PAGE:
That means people could grow, sell and use marijuana in states that approved it without fear of federal prosecution.
It would also clear the way for Arizona’s current medical marijuana law.
Where do you stand on this issue? Should states have the right to legalize marijuana?
Former U.S. attorney in Seattle heads coalition pushing to legalize pot
Category: Legalization | Posted on Wed, June, 22nd 2011 by THCFinder
A high-powered coalition of public figures led by a former U.S. attorney and the Seattle city attorney is launching a drive to legalize marijuana in Washington state, The Seattle Times reports.
The group, which includes the state chapter of the ACLU and travel guide Rick Steves, aims to gather more than 240,000 signatures to put the initiative before the Legislature.
Former U.S. attorney John McKay, who led federal anti-drug efforts in the state before he was fired by the Bush administration, says he hopes the initiative will help "shame Congress" into ending the federal ban on pot.
He says current law is "stupid" and has created a black market exploited by international cartels and crime rings, The Times reports.
"A lot of Americans smoke pot, and they're willing to pay for it," McKay says. "I think prohibition is a dumb policy, and there are a lot of line federal prosecutors who share the view that the policy is suspect."
City Attorney Pete Holmes says taxing sales of marijuana would bring in at least $215 milion a year to the state.
Some states have decriminalized pot and others have allowed the use of medical marijuana, but none has outright legalized it.
It's time Iowa legalized use of medical marijuana
Category: Legalization | Posted on Tue, June, 21st 2011 by THCFinder
With the Vermont governor's signing of a bill this month to legalize medical marijuana, eight states have now approved the sale and use of marijuana for medical purposes. But today in Iowa, a person who is found to possess even small amounts of marijuana that they might use for bona fide medical problems is subject to arrest and time in jail -- not to mention the costly legal expense to hire an attorney, take time off from work and possible jeopardy to a career.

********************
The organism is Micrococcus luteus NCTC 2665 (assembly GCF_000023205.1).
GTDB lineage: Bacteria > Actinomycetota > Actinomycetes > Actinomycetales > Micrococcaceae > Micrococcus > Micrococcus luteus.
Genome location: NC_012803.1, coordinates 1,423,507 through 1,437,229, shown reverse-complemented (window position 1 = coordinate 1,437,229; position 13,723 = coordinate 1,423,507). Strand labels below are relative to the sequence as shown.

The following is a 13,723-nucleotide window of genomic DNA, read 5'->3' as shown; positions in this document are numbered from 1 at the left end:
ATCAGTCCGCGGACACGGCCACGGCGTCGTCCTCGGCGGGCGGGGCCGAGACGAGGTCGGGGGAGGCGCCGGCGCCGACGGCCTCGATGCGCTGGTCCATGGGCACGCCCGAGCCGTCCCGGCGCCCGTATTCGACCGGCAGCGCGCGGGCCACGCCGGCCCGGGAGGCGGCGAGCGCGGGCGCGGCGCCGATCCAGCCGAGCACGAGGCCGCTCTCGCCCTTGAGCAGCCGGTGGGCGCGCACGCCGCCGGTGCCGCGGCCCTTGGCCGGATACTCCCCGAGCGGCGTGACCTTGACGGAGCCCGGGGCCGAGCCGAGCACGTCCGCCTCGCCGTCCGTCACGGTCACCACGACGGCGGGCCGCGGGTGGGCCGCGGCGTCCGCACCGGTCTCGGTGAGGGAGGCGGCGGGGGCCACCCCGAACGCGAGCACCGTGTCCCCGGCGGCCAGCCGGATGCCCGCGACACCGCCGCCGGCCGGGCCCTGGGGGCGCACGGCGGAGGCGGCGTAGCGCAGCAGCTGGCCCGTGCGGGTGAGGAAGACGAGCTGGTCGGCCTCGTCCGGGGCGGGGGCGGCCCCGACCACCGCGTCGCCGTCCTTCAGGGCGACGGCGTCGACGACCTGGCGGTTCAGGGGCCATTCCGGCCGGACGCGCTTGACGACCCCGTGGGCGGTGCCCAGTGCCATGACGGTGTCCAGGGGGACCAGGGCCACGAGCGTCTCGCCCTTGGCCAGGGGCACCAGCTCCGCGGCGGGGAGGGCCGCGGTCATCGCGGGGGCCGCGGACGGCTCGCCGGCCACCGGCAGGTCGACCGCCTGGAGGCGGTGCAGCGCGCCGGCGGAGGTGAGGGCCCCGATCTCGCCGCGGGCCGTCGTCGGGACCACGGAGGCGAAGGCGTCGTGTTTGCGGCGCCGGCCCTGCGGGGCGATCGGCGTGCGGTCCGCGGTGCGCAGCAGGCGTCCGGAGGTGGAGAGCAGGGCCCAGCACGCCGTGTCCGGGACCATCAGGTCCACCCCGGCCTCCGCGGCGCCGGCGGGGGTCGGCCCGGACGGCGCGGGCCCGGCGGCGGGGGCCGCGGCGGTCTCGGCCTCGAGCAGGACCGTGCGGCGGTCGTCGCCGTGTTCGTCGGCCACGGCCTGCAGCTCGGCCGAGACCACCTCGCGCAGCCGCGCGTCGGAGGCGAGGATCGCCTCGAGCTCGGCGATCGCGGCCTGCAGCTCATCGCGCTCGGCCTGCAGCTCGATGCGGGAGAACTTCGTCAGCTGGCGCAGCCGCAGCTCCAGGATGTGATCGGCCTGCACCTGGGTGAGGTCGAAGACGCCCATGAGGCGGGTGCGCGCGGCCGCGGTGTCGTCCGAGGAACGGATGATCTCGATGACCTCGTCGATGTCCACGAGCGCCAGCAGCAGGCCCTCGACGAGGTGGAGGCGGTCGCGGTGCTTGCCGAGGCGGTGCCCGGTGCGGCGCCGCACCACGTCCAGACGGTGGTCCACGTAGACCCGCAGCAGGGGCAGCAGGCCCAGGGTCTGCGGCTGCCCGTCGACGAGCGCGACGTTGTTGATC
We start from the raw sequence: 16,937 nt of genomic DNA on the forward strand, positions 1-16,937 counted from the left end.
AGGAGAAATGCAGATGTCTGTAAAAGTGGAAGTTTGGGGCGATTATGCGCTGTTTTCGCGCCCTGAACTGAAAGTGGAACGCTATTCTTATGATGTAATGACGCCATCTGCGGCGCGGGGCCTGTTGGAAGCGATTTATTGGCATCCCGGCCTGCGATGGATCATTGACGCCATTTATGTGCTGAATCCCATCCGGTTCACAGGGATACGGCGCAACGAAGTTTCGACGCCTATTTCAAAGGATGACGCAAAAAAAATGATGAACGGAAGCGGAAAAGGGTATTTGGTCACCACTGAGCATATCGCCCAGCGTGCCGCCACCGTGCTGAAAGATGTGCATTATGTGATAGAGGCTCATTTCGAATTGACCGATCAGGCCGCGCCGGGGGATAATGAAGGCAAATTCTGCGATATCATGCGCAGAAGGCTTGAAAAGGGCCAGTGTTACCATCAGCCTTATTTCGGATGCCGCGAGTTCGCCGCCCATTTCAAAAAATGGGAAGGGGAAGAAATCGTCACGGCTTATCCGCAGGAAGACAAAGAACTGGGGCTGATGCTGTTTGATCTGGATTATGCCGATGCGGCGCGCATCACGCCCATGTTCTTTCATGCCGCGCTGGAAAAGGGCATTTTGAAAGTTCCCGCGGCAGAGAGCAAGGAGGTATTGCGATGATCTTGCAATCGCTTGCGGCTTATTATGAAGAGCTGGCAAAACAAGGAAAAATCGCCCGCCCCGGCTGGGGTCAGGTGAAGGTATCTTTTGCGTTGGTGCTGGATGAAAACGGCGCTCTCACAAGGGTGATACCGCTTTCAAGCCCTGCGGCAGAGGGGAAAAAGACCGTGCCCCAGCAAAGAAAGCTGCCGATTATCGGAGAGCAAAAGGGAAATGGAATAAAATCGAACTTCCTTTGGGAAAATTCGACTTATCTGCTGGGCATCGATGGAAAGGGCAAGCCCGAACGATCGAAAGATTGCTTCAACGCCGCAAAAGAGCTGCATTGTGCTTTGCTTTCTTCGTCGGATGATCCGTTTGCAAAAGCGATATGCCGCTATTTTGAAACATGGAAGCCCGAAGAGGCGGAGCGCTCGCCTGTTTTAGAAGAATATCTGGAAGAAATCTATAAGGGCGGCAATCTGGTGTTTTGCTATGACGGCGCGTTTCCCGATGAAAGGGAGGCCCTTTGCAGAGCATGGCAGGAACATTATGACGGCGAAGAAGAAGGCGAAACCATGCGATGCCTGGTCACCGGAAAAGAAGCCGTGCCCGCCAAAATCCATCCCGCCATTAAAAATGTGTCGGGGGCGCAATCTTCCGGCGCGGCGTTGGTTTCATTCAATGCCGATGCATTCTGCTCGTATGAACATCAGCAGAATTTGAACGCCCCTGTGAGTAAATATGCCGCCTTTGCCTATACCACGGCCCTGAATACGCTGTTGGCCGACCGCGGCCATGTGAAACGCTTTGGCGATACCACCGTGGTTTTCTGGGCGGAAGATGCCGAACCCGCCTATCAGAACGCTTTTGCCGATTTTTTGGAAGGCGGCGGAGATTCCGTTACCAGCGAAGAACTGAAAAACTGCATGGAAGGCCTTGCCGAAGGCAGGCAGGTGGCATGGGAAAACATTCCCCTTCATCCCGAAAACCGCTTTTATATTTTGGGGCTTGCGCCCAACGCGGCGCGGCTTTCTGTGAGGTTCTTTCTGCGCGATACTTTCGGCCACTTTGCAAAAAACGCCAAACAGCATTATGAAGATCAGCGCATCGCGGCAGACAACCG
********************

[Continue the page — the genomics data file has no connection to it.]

In February of this year, our Board of Pharmacy in Iowa voted unanimously to officially recognize the medical value of marijuana and further recommended that the Legislature re-categorize it to Schedule II, giving physicians the right to prescribe it. And while the members of the Board of Pharmacy could have made the change in schedule themselves, they chose to delegate the controversial matter to our Legislature.
With medical marijuana we can tax the industry and control the quality and purity of the product -- making it safer and more predictable for those whose doctors have chosen to prescribe it for them.
The time has come for the Iowa Legislature to approve the use of marijuana for legal medical purposes. Debate continues about how effective marijuana is for certain disease states. Regardless of your view on marijuana for so-called "recreational" purposes, people with medical problems that respond to marijuana should not be kept waiting. Those who now use it to treat real medical problems should not have to fear facing arrest.
Let physicians and their patients decide.